Sonia De La Cruz’s chapter ‘Weaving the Life of Guatemala’ is particularly pertinent too in its reflections of a visual project in Guatemala, exemplifying the need for everyday understandings of the role of women in politics. De La Cruz details the positive outcomes of a video produced for an association of women weavers, the main one being gaining worldwide attention for this project. The organization Trana Textiles now has a website and accepts international volunteers and donations. It is a fruitful addition to this book by focusing directly on the use of a media project in bringing a feminist initiative to the global level and giving these women a voice.
Section four, ‘Futuristic Feminisms’, brings the book right up to date and addresses current issues surrounding feminism and the media today. The editors argue that since the technological boom in the 1990s, new media has been constructed as the perfect platform to disrupt and intermesh boundaries of gender, race, age, and sexuality. This chapter outlines recent research on what the internet can offer feminism, with Sherry Turkle theorizeing the multiple and performed identities for which the internet provides a space. In chapter ten, ‘New Media, New Feminism: Evolving Feminist Analysis and Activism in Print, on the Web and Beyond’, Andi Zeisler examines the ability of the internet to allow individual feminist identities to be created and formed, and uses the example of online feminist magazines such as Bitch Media as providing an alternative to monolithic media. The internet, Zeisler argues, must be understood as an important arena for women to air their voices; yet at the same time Zeisler warns that the internet still creates divisions. An argument which is particularly pertinent in the mist of the current debates surrounding cyber-harassment and the increasing use of social media to verbally attack women. Zeisler ends her chapter by asking for widening participation to ensure the internet remains a place that feminism can benefit from.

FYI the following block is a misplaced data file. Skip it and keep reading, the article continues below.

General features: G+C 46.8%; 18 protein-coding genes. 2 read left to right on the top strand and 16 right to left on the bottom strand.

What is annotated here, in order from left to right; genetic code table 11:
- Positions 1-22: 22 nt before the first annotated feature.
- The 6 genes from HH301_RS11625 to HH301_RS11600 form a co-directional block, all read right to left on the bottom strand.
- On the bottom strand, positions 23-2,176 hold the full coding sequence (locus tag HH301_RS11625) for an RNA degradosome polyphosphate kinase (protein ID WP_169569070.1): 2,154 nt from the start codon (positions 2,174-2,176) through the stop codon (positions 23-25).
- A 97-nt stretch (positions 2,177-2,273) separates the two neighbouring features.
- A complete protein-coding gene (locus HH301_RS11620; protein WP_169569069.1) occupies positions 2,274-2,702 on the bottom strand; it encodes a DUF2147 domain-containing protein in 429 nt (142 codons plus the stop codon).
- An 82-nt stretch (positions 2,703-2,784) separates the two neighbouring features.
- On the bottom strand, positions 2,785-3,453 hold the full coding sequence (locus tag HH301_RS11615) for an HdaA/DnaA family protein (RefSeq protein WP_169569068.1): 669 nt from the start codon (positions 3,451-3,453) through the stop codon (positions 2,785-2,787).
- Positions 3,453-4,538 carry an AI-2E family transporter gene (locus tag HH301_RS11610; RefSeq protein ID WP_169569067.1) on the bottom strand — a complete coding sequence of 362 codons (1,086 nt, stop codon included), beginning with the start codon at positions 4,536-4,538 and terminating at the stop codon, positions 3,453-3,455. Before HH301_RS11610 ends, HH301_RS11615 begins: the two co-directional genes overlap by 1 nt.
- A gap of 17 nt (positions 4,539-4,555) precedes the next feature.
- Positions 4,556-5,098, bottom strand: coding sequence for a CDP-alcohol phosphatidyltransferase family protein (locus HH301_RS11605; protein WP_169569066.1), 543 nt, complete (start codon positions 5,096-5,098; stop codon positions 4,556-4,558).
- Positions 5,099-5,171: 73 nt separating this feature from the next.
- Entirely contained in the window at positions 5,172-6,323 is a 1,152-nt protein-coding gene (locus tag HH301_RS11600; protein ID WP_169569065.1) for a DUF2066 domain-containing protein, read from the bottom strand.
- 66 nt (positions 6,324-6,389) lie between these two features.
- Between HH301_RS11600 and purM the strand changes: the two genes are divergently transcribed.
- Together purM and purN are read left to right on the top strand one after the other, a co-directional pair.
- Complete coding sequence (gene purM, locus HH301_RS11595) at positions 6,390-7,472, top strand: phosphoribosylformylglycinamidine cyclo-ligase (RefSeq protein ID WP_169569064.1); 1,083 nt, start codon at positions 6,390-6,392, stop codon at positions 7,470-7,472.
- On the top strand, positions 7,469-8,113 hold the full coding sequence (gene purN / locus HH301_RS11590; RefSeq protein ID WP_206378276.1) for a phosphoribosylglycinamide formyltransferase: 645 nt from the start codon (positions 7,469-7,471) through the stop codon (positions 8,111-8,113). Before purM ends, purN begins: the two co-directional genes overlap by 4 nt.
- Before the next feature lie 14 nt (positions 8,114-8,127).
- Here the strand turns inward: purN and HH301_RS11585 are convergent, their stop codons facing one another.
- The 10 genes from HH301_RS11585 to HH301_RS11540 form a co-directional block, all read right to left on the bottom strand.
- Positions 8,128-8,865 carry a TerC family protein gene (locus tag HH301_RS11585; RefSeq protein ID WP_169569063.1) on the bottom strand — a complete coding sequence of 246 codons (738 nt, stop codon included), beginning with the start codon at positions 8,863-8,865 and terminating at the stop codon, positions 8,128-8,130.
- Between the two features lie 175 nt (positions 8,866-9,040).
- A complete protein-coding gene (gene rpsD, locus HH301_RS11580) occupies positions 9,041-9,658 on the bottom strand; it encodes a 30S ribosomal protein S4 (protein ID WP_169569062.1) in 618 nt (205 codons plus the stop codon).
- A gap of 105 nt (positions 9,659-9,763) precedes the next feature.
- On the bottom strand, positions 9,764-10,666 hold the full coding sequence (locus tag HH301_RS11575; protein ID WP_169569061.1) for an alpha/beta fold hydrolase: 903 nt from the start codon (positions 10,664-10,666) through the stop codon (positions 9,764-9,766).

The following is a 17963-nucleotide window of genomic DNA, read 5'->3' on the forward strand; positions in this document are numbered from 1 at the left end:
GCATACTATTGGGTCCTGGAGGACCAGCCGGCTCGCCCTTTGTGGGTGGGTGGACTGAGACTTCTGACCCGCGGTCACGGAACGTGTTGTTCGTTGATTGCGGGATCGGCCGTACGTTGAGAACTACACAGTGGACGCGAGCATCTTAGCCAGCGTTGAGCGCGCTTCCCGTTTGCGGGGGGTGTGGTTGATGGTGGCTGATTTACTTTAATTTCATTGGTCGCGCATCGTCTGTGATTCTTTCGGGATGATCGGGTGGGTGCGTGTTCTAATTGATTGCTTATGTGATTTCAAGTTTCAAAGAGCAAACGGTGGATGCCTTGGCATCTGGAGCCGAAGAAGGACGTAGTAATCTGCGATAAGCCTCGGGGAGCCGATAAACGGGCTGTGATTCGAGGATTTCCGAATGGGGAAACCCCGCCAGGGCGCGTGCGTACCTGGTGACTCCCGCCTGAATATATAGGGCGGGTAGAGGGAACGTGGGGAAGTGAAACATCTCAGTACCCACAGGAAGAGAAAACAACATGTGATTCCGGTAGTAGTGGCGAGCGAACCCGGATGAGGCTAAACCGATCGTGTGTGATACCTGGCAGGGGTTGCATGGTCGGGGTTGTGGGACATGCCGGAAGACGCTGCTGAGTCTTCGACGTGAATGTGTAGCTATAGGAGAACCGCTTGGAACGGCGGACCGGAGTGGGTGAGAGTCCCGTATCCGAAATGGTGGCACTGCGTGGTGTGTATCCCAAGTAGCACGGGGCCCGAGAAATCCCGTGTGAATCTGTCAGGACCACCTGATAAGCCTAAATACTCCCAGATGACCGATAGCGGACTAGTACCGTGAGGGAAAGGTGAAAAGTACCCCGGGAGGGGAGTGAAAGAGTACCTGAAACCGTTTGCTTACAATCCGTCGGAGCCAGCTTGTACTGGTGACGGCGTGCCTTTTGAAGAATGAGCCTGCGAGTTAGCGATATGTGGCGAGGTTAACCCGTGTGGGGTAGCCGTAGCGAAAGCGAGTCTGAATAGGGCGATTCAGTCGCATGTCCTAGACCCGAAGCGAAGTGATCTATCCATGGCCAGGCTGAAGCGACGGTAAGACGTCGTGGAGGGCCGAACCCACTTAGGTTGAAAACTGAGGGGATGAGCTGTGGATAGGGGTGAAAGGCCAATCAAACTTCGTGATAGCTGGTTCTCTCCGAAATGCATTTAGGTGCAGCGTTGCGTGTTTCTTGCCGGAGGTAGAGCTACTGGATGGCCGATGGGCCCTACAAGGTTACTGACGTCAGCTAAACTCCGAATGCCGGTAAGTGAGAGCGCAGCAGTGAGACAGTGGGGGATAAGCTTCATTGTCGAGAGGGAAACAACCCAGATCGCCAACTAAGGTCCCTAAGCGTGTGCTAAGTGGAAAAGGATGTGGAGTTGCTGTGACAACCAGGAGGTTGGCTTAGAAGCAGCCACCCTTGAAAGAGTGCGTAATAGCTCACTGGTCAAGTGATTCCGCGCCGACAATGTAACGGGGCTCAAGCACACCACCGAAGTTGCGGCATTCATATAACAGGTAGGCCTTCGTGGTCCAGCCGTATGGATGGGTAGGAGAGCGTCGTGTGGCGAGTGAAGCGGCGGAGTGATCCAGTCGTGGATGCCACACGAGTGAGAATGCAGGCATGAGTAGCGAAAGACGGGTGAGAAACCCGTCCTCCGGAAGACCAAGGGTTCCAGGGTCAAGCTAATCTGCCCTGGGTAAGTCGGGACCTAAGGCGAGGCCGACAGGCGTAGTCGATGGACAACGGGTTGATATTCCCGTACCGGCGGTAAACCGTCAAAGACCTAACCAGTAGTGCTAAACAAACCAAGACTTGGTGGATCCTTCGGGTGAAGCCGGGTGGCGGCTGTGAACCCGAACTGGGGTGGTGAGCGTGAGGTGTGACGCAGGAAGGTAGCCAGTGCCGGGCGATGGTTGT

In conclusion, this book is a relevant and timely contribution to current debates about lived and imagined feminism today. Additional chapters analyse the evolving portrayal of women in television through the ages to emphasis that feminism is a gradual and constantly developing term. By providing an understanding of feminism encompassing women in literature, television, mainstream media and the internet amongst others, this book reveals how fluid the term feminism is and its growth into more and more areas of life. The contributors are not afraid to make themselves aware of limitations and problems within feminist studies, and this ensures that readers are truly engaged. This book’s greatest strength, however, is its ability to show future opportunities for feminism. The internet is only gradually being understood as having a unique opportunity for feminism, and therefore this book ensures its readers will be left with a greater understanding of the future opportunities for feminism.
Olivia Mason is a postgraduate student at the University of Glasgow in the school of Geographical Sciences. Her research interests lie in gender, space, and power and feminist methodologies. Previously she has studied the role of tour guides in shaping the tourist gaze in dark tourist destinations in Bosnia. Her current research interests are in female Islamic blogging in the Middle East and how these blogs use emotional narratives to engage readers and create a new political space of active citizenship. Read more reviews by Olivia.